My sister screamed. Properly screamed. “What happened to my clothes?” she demanded. “I spent hours trawling round the charity shops to find them!” Before I could comment, the kitchen door crashed open and my two aunts – Helen and Julie – waddled in. At least, I think they were my two aunts. They were dressed in garish, multi-coloured dresses, and had plastered their faces with heavy make-up.
“There you are, Midnight, dear!” cried Aunt Helen. “We have some news for you, don’t we, Grumpy?” “We do indeed, Lumpy!” bellowed Aunt Julie. “We’ve all been invited to the Prince’s Ball at the palace – but you can’t go...” “I’m afraid that’s true,” said Aunt Helen, producing three silver slips of card from her handbag. “Something terrible happened to your ticket, didn’t it Grumpy?” “It was heart-breaking, Lumpy!” said Aunt Julie, snatching one of the tickets and tearing it into pieces.
“See what we mean?” She sprinkled the pieces of silver card over my sister, then the two ladies left the room, giggling together. “What is going on?!” shouted Ella. “I think I know...” I said. “I think we’ve been dragged inside the story book... “ I paused as a pink glow began to surround me, and I felt a tingle in my wings. Wait... my wings? I had wings! I fluttered up into the air. “We’re in the story of Cinderella – and I’m the Fairy Godmother!”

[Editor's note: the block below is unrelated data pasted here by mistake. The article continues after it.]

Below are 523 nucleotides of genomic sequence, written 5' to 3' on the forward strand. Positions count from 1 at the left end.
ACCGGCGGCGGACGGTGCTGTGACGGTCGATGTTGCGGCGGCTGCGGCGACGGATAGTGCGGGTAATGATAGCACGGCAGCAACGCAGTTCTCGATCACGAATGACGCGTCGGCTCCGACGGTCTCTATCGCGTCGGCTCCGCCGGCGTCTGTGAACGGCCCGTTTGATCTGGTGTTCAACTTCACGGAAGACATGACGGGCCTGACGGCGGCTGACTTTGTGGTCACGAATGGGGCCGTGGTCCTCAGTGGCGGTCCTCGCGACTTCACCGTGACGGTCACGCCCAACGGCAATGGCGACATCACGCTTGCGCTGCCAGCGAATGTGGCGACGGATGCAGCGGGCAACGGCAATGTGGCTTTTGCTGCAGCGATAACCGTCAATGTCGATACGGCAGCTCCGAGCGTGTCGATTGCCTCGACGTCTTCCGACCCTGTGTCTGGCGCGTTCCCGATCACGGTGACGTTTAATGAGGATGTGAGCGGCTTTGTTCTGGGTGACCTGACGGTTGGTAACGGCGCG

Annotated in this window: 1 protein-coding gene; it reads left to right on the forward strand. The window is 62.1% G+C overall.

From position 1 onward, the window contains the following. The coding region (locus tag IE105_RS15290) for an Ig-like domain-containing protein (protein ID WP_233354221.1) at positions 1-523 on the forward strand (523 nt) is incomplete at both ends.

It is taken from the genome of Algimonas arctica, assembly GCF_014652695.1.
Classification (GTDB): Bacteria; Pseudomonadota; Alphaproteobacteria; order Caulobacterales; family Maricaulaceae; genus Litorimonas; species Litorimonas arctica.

Ella frowned. “Who does that make me?” I rolled my eyes. “Try to work it out,” I said. “Now – don’t worry, Ella... you shall go to the Prince’s Ball!” I found a magic wand in my hand and waved it over my older sister. She began to spin on the spot and, when she stopped, she was dressed in a beautiful, pink ball gown and glass slippers. Ella scowled. “I’m not going anywhere dressed like this!” she spat. “Especially not to a ball run by some stupid prince!”
I bent to collect up pieces of the ruined ticket. “You may change your mind if you look at this,” I said. Ella joined me and studied the picture on the invitation. It was from Prince Chomping and featured a picture of a very cool-looking teen in a black suit with swept-back, blue hair. The image caught him with his head thrown back as he played a solo on a lute.
“OK,” said Ella. “But if I’m going to this ball – I’m going on my terms. Wave your magic wand again.” I did as my sister asked and, once more, she began to spin. This time, when she stopped, her dress was black, her hair was piled high and shocking pink, and she was wearing a pair of unlaced glass boots. “Now, that’s what I’m talking about!”
The carriage (made from a potato and pulled by a quartet of rats) pulled up outside Prince Chomping’s castle. Ella – or Midnight as she again insisted on being called – jumped down from her seat and gazed up at the palace before her. “I always knew he’d make something of himself,” she said proudly. I nodded in agreement. “Not bad for someone who eats ice-packs.”